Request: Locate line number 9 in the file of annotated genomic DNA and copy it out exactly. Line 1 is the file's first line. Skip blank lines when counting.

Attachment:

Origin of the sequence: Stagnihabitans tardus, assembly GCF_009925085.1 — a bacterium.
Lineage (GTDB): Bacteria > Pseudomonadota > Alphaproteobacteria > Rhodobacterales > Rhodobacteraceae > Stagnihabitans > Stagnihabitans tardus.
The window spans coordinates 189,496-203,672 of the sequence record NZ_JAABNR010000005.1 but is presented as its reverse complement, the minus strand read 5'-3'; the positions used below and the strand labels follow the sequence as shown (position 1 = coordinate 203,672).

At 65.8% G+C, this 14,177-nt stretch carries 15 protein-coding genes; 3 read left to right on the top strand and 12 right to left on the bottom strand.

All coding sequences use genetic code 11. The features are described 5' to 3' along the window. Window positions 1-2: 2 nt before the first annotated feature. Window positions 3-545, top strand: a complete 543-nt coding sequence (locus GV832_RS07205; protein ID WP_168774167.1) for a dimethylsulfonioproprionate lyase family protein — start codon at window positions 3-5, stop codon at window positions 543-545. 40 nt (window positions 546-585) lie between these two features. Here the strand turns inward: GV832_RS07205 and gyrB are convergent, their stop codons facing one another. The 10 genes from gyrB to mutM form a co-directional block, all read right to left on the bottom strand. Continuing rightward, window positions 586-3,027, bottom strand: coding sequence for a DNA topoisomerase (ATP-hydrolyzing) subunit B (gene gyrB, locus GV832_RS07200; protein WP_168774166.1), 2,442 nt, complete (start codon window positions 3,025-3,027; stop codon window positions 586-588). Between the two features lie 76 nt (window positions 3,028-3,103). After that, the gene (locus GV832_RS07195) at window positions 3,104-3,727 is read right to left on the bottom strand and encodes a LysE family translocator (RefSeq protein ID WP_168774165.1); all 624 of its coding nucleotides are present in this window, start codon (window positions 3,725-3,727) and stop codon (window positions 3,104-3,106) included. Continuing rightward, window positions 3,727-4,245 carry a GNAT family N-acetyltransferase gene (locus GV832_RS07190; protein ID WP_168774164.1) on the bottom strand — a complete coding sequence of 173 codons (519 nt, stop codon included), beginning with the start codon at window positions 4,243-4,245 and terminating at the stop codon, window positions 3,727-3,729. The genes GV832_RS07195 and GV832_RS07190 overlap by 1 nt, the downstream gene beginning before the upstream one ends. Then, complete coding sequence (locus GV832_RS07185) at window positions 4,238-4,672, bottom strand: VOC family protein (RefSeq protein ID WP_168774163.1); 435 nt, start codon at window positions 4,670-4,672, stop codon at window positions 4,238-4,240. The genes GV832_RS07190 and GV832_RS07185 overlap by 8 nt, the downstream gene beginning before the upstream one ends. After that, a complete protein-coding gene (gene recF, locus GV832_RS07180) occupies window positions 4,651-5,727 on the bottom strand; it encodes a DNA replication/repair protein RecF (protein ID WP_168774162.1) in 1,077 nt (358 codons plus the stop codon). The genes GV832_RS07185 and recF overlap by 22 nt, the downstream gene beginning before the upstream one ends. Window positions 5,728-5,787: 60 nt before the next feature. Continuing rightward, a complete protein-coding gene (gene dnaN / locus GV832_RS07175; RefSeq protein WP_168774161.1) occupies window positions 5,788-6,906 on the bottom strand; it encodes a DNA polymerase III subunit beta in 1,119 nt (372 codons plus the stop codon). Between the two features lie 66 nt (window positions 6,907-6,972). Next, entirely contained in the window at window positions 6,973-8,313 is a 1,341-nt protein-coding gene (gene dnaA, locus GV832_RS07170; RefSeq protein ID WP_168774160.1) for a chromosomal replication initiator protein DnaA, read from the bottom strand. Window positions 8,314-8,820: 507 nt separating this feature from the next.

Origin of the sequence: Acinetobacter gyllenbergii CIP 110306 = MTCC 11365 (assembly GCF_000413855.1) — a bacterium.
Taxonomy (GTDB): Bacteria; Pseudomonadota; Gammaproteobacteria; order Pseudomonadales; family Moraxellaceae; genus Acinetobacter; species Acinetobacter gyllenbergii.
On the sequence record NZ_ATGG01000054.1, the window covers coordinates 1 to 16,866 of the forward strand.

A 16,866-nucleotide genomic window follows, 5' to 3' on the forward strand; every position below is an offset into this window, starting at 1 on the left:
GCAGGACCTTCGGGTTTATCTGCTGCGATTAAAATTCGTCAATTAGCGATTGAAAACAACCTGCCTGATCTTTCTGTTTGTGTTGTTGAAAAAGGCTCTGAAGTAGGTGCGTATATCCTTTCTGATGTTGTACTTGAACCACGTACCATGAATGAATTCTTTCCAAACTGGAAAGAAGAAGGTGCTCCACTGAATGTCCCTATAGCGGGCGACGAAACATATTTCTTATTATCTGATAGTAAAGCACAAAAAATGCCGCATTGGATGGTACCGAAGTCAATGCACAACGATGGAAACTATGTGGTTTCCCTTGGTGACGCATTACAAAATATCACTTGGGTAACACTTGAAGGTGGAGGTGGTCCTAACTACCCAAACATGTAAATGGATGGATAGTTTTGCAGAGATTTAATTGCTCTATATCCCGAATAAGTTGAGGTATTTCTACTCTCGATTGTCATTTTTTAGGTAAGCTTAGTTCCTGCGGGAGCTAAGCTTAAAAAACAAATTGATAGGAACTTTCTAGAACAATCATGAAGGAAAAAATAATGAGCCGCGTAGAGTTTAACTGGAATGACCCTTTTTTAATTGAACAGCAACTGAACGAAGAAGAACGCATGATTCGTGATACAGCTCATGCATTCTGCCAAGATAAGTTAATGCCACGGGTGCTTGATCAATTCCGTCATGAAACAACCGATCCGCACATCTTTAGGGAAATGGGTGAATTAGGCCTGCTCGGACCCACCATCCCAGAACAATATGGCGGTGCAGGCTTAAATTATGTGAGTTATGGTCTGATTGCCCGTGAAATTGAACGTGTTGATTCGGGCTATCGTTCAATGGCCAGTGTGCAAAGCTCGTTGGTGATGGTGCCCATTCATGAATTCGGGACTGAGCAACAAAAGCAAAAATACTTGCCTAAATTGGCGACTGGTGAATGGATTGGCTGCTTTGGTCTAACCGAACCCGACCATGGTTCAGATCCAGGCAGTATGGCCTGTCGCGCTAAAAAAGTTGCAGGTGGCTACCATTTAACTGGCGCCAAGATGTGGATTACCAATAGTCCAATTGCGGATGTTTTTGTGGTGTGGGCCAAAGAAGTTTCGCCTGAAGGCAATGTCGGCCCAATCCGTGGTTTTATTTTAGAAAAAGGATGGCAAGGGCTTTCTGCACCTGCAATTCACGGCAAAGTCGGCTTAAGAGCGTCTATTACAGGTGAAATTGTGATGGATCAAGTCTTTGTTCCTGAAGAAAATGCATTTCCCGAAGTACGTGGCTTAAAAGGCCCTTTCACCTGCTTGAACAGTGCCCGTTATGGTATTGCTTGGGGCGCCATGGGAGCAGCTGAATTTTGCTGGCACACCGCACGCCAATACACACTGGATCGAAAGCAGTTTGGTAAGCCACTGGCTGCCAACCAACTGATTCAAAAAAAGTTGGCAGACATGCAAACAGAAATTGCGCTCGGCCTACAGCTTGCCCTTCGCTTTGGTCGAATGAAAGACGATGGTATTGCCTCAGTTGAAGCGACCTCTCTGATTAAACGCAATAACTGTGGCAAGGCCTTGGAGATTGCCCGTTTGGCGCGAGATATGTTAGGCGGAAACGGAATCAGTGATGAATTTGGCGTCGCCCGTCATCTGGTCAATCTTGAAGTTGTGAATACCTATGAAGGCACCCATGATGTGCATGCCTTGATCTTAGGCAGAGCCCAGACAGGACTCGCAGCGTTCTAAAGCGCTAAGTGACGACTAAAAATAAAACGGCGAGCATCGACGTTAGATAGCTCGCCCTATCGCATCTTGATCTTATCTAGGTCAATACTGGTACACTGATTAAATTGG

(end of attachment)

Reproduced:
A 16,866-nucleotide genomic window follows, 5' to 3' on the forward strand; every position below is an offset into this window, starting at 1 on the left: